Siddur Ba-eir Hei-teiv --- The Transliterated Siddur

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Learn to sing the service for taking the Torah out of the Ark on Shabbat morning Print E-mail
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All transliterations, commentary, and audio recordings are copyright © 1997, 1998, 2002, 2009, or 2016 by Jordan Lee Wagner. All rights reserved.

When congregations adopt melodies that were originally part of works written for trained musicians, the melodies get simplified and also transformed in other ways. The tunes are transmitted from congregation to congregation in evolving forms, and passed from generation to generation like folk music.

Here are some melodies for taking the Torah from the Ark:

  • Here is a currently popular chant. The first half is based on Solomon Sulzer's Ein Kamocha, but then it switches to an adaptation of Carl Urstein's Ein Kamocha, and finally exits by smoothly leading into an adaptation of A. Duneyevsky's Av HaRachamim.
  • Here is an adaptation of A. Duneyevsky's Av HaRachamim, followed by an adaptation of Solomon Sulzer's Va-y'hi Binsoa HaAron and Ki mi-Tsion. Unless the reader is too high in his range, it is common to begin this Av HaRachamim a fourth higher than the Urstein Ein Kamocha. (I.e., beginning Av HaRachamim on the final pitch of Ein Kamocha rather than dropping down a fourth.)
  • Here is an adaptation of the Bei Ana Ra-cheits tune traditionally credited to Z. Rovner, but with all its artistic repetitions removed, followed by a traditional Shema melody for the Shabbat morning Torah Reading Service. This can lead into any of several tunes for L'cha Hashem (Psalms 99:5 & 99:9). This recording fades out right after segueing into the L'cha Hashem by Gershon Ephros.
  • And here is the Shema again, but with the second half of the traditional melody (i.e., the congregational response) replaced by the second half of Solomon Sulzer's Shema for the Shabbat morning Torah Reading Service. (He wrote other settings of the Shema for other services.) Finally, an alternate ending is tagged onto the end of this recording.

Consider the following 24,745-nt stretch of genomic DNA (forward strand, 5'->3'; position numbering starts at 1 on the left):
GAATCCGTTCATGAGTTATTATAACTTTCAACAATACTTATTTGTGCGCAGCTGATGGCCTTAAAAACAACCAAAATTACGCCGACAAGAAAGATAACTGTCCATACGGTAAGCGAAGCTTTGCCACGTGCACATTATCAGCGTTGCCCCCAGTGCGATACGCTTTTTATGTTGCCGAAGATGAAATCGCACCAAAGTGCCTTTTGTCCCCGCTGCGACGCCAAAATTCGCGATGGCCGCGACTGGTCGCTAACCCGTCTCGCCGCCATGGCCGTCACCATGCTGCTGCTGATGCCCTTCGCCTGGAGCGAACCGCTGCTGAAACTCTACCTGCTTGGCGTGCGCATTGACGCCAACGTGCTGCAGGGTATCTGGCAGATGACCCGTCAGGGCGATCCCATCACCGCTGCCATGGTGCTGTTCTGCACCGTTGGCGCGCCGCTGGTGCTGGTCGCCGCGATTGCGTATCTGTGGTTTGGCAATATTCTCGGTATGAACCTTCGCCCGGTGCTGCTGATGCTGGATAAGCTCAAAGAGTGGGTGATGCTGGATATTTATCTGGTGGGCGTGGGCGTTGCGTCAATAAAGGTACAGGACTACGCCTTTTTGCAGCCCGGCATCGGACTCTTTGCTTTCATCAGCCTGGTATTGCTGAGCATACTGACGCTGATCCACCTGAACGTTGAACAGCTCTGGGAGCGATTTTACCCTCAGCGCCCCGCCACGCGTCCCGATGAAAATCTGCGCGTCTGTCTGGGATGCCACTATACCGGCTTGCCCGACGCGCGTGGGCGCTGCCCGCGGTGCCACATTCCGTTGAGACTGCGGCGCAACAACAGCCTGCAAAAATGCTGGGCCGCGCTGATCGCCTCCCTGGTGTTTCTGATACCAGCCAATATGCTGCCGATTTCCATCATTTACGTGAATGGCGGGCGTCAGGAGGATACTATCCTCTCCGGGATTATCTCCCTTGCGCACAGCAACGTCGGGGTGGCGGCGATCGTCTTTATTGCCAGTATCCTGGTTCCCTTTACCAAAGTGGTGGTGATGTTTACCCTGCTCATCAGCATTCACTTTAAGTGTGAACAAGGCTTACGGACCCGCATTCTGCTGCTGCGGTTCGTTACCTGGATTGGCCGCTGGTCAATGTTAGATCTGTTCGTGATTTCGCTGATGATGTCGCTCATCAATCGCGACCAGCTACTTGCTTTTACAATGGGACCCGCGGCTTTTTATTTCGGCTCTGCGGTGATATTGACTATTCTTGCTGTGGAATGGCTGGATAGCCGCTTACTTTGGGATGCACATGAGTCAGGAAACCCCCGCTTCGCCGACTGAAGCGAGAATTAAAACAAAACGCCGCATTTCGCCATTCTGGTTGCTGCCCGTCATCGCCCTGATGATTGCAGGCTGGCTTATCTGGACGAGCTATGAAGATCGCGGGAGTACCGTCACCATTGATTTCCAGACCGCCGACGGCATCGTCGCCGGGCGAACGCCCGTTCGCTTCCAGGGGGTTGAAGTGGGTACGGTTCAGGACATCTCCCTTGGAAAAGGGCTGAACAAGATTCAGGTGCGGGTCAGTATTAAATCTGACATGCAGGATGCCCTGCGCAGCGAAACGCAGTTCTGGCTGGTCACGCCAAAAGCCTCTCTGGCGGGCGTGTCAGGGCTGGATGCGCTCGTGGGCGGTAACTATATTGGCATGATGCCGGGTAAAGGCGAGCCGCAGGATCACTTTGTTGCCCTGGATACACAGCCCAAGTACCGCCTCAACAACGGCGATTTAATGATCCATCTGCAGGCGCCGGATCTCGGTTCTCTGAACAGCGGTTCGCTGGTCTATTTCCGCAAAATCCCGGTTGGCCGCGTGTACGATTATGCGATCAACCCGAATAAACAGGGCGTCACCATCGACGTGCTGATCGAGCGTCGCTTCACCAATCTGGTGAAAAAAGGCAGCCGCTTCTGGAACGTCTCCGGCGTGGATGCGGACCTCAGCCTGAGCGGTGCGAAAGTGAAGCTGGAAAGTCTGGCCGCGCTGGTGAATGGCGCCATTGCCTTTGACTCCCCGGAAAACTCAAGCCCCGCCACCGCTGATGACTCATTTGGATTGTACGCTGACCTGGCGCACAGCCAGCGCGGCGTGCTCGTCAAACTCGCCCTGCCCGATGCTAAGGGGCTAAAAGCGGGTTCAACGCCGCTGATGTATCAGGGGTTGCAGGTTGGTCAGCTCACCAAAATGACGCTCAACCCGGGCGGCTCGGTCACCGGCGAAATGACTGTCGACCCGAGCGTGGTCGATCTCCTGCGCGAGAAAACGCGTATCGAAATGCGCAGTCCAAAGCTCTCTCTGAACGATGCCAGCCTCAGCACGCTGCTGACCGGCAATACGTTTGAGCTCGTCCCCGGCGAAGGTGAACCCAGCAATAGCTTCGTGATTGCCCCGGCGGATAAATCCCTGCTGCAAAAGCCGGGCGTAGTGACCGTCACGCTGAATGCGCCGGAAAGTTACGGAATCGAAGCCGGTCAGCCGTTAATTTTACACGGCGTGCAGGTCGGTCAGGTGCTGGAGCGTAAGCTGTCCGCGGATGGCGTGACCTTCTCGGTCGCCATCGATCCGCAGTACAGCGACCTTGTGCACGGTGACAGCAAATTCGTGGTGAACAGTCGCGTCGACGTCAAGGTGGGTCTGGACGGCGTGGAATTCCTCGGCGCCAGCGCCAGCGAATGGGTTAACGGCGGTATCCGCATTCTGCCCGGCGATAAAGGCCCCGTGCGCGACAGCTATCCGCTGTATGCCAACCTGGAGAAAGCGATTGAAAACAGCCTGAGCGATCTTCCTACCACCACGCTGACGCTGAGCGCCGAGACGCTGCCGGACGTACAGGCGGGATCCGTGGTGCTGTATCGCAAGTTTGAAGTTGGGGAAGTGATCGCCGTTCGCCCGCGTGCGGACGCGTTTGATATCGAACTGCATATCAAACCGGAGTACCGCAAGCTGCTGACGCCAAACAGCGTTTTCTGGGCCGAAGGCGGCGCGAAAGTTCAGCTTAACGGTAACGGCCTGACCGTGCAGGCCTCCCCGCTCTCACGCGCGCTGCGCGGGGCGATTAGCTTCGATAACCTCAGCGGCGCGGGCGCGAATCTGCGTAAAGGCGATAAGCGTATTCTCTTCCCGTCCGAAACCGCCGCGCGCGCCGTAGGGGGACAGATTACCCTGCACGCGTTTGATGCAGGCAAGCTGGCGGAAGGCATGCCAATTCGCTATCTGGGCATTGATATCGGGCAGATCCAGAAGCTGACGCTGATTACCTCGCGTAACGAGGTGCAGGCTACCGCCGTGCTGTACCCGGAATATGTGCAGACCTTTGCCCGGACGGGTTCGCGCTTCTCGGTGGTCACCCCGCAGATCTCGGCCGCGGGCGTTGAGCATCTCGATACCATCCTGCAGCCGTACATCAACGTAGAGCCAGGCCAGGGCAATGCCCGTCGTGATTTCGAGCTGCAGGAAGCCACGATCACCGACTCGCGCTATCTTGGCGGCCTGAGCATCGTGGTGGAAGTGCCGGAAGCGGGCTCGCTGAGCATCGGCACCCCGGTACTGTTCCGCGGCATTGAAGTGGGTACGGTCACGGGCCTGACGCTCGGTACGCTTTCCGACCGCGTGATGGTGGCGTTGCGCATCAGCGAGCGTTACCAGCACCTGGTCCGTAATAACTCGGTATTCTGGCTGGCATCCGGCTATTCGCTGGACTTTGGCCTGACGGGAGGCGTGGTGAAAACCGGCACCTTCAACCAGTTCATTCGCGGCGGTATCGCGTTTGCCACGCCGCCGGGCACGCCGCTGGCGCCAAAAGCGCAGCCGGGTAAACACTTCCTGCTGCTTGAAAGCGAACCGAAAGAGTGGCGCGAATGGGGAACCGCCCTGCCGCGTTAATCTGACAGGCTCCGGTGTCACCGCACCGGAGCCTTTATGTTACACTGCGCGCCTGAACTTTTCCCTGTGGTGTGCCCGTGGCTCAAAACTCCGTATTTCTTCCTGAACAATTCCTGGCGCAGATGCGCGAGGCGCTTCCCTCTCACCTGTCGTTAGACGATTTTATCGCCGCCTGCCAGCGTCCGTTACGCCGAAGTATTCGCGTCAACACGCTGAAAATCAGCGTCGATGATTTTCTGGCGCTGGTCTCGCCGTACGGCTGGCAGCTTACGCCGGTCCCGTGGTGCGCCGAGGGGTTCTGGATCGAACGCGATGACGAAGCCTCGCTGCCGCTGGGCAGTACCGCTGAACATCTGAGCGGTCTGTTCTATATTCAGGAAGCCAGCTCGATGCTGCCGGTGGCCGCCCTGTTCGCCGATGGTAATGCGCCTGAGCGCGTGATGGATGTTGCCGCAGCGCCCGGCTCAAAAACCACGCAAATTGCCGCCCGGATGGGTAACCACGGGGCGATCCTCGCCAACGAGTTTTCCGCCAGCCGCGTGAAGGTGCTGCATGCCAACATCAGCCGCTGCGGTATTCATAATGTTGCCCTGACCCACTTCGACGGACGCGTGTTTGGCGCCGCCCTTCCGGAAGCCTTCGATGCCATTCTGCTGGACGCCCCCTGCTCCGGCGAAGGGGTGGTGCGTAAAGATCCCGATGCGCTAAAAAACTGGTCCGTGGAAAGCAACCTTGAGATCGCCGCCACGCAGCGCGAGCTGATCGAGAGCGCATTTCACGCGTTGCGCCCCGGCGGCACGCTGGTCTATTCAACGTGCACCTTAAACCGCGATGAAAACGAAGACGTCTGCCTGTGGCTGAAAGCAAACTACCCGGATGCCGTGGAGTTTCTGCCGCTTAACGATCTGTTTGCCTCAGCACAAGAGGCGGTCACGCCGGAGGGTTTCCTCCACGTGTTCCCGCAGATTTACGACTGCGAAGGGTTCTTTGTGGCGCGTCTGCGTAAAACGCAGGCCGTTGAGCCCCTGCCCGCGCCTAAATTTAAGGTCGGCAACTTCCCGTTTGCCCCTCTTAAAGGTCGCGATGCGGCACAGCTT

• Here is a currently popular congregational melody for the Torah Procession (L'cha HaShem). I'll post information about its source when I figure that out. If you know, please post a comment.
  • Here is the L'cha HaShem tune written by Gershon Ephros.

Ein Kamocha (The Beginning of the Torah Reading Section)

There is a simple symmetry to the Torah-Reading sec­tion. The giving of the Torah at Sinai is represented in the liturgical rite by the Read­ing of the Torah followed by the Lifting (acceptance) of the Torah. This is the central event in the ritual, as it is the central transforming event in human history.

The processions of the Israelites from Egypt to Sinai, and from Sinai to Jerusalem, are also represented in the Torah-Reading ritual. They balance each other, one before and one after the Reading/Lifting.

The two halves of Numbers 10:35-36 are recited to link the open­ing and closing of the Ark, near the beginning and end of the Torah-Reading section:
When the Ark set forth, Moses said:
Advance, Lord, let your enemies be scattered!
Let those that hate you flee before you!

And when it rested, he said:
Return, Lord, who are Israel's myriads of thousands!

Items that break this symmetry are later inser­tions and additions.
Torah Reading Section

Open the Ark:
Read Numbers 10:35
Remove Torah
Read Torah
Lift Torah
Return Torah
Read Numbers 10:36
Close the Ark

--- adapted from "The Synagogue Survival Kit" by Jordan Lee Wagner, publ. by Rowman & Littlefield. 1997.

Last Updated on Friday, 25 December 2009 10:40

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